“Set Focus” allows the GM (or more accurately, people with the right to do so–more on that later) to direct everyone’s attention to his current view. When the GM right-clicks on a tab and selects the “Focus” item, EpicTable notifies the other participants of the GM’s request to switch to a specific tab and center their view on the GM’s view. This notification is presented in the form of a little popup message in the lower-right, such as this one.
Let’s dissect this popup a little bit. The requestor and the target map or tabletop are identified in the text, and the user is asked to receiver the focus change. The receiver has a number of choices at this point.
Accept – You’ll immediately be taken to the GM’s tab and your view will be centered to the same point as the GM’s.
Decline – Dismisses the notification without taking any action.
Always Accept – Like “Accept”, but your acceptance will be automatic for future focus requests.
If the receiver does nothing, the note will fade away after about 10 seconds, effectively declining the request. (Later, the fade time and the response-upon-fade will be configurable.)
There are some other options the user has beyond simply answering the request:
Move the note – you can drag it to a move convenient location, if you like
Postpone – pinning the note allows the receiver to postpone his decision. The notification won’t fade away while pinned.
Close it – if you’ve pinned the note and others have come in, or it’s just not relevant anymore, you can close it.
There’s no difference between closing, declining, and letting a not fade away.
Unleash the Drones!
Some of you don’t want the user to respond. You have a computer connected to a projector or big screen, and you want it to just follow your lead. No problem, you can set that computer up to auto-accept focus requests. This setting is located on the “Preferences” tab of the new application menu (hiding under the round dragon button).
This is the same setting that gets checked when you hit the “Always Accept” button. So, if you’ve decided you really don’t want to follow your GM’s every whim, here’s where you’d change revert that “Always Accept” decision.
More Tab Goodies
Sharing the Easy Way
To make a private tab shared, you used to have to close it, go to the map or tabletop gallery and open it as shared. No longer. Now, you get share and unshare options when you right-click on a tab.
Many of you requested restrictions on the tabletop–not necessarily to reign in out-of-control players, but to stop people from inadvertently shooting themselves in the foot. One of the way people could do that was to hit the close button on a tab. This unshared it, which led to lots of conversations like, “Wait!” (alarmed) “My map just disappeared!”. Now, by default, there is no little red X button unless you’re the owner of the map or tabletop in that tab.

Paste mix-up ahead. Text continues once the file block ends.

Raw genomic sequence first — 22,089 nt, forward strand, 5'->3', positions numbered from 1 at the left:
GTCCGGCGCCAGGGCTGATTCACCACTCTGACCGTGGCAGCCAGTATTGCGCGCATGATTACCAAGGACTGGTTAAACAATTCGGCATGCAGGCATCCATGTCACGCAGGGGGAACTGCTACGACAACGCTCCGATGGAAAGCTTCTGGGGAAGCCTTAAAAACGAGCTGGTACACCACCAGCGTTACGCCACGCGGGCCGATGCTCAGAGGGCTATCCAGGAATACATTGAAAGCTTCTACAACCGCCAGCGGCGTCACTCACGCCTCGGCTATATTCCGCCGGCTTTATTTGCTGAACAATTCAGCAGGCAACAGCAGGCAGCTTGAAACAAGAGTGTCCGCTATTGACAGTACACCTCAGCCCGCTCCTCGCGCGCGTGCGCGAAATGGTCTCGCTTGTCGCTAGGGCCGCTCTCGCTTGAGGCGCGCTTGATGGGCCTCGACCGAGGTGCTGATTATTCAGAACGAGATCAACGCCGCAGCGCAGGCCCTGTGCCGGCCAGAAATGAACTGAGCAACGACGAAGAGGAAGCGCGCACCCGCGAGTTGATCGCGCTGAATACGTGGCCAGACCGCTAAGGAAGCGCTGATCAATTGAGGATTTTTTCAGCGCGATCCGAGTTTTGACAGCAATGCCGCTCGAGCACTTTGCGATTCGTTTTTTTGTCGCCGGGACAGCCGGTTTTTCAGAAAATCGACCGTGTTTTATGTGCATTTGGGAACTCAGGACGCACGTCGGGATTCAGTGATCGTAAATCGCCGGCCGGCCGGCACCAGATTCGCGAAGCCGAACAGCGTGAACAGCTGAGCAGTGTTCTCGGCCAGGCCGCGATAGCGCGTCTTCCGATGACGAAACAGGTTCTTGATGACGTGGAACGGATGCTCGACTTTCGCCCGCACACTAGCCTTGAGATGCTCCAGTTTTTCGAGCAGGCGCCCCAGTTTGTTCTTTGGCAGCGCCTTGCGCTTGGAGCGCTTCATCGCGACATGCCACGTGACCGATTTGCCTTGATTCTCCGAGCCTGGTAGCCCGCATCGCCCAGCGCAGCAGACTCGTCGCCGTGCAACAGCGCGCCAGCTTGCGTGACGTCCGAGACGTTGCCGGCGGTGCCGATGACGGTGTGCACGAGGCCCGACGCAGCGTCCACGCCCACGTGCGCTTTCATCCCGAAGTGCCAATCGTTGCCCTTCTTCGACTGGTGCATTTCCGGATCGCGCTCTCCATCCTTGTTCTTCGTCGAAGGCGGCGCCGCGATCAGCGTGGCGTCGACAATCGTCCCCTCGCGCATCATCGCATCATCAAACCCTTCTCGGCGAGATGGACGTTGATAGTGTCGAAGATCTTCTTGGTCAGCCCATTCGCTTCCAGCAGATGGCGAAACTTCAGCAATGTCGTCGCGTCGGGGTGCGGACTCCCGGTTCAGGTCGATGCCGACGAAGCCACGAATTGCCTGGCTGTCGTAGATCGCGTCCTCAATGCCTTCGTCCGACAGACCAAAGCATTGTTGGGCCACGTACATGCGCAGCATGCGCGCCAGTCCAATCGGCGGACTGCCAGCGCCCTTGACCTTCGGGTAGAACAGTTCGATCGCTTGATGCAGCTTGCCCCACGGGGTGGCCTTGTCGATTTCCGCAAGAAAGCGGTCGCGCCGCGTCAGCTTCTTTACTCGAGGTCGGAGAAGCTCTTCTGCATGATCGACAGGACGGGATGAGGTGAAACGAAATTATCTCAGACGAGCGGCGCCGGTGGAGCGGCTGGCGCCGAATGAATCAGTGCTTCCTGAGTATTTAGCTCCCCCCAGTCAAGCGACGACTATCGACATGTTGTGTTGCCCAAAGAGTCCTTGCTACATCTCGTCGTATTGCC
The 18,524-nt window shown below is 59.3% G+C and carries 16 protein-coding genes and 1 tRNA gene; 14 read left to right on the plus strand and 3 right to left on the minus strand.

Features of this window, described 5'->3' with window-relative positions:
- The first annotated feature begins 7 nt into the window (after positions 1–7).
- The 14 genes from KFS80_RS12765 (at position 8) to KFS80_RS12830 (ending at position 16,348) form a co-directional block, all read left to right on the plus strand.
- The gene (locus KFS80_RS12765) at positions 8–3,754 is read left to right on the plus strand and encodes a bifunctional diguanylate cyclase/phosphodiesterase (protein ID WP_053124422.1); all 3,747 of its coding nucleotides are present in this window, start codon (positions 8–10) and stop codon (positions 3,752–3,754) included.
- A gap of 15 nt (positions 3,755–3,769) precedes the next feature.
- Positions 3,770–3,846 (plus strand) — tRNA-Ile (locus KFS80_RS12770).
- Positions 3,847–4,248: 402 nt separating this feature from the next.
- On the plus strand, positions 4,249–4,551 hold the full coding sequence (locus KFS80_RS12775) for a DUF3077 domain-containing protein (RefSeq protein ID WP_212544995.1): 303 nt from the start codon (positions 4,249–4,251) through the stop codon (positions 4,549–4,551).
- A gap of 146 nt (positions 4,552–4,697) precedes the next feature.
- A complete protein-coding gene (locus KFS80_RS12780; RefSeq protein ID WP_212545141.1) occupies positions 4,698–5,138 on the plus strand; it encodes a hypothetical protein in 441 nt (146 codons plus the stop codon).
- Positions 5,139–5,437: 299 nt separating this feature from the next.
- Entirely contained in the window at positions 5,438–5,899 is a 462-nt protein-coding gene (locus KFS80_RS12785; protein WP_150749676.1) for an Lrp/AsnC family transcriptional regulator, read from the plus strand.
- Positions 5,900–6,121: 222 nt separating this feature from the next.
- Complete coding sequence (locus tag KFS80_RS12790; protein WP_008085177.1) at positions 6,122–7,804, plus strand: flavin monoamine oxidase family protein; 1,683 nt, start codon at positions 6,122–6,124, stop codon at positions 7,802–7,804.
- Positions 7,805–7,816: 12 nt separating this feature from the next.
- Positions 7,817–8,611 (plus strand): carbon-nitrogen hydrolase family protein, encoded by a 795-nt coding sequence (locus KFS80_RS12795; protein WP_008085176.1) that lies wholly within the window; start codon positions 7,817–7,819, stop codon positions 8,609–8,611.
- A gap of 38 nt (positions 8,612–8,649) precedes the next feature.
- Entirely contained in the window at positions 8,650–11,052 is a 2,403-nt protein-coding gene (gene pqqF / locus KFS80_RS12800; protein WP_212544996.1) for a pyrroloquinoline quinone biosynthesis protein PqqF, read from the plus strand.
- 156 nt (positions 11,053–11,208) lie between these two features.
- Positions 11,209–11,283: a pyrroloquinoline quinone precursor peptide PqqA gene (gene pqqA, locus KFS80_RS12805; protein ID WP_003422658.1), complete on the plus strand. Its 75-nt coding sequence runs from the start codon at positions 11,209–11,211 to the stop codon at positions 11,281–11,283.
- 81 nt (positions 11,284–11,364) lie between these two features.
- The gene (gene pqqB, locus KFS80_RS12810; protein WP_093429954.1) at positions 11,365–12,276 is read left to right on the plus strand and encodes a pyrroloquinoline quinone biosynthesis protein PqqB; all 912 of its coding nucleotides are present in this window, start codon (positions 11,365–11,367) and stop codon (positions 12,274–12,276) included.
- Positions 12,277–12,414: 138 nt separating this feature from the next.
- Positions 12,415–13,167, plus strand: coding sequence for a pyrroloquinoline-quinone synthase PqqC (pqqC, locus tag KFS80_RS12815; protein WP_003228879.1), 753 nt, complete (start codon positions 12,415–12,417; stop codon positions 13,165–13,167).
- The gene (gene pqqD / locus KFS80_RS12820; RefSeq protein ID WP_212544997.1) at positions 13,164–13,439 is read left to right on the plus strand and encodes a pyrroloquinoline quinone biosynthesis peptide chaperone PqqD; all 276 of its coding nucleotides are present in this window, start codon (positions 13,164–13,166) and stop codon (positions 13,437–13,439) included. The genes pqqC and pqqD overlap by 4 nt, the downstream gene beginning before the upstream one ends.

“But we liked the fact that EpicTable was wide open! We play GM-less indie games, and we all co-author the world we play in.”
Don’t worry–I’m right there with you. Thus was born the Table Options panel. This is available from the little gear icon on the Main tab of the ribbon.
From here, you can choose between the “GM-Controlled Table” and “Open Table”. The “Open Table” is the “anyone can do anything” EpicTable some of you have grown to know and love. The “GM-Controlled Table” is the new default. It’s still fairly open, but it puts more control in the hands of the GM. It’ll become a little more restrictive over time–right now, it mainly affects tabs and who can share or set focus. Later, it will expand to limit interaction with characters that are not your own.
The Table Options panel is the new place for setting your game’s visual theme. You’ve been able to do this for awhile, but now you have a neat little gallery with sample images that expand when you hover over them.
More Visible Support Options
There’s actually quite a bit of EpicTable information available, but it hasn’t always been easy to find. This tab under the application menu (the round dragon button) aims to help.
There were other little bug fixes and things. For a full list of what’s in beta 21, check out the Beta 21 Release Notes.
Just a quick status update: I’m continuing to tie up loose ends in preparation for an alpha release. One of those is the performance of the line of sight engine. This is the set of algorithms that collectively make up what I’ve been calling EpicTable’s “TrueVision”.
Some of you may recall from the demo that updating the player’s view after a character move took 2-3 seconds, which is somewhat obnoxious. I’m happy to say that I’ve halved that already without doing anything too exotic. Moving light sources needs a similar boost, and I need to reevaluate my nightmare scenario: open field, high noon, single tree with a goblin hiding behind it.
I realize one could spend the rest of one’s life messing with vision calculations, and I have no intention of doing that. It’s getting close to good enough.
Keen observers will note that I’ve implemented support for top-down tokens since the demo as well. (Thanks to DevinNight of Four Ugly Monsters for the use of the token!)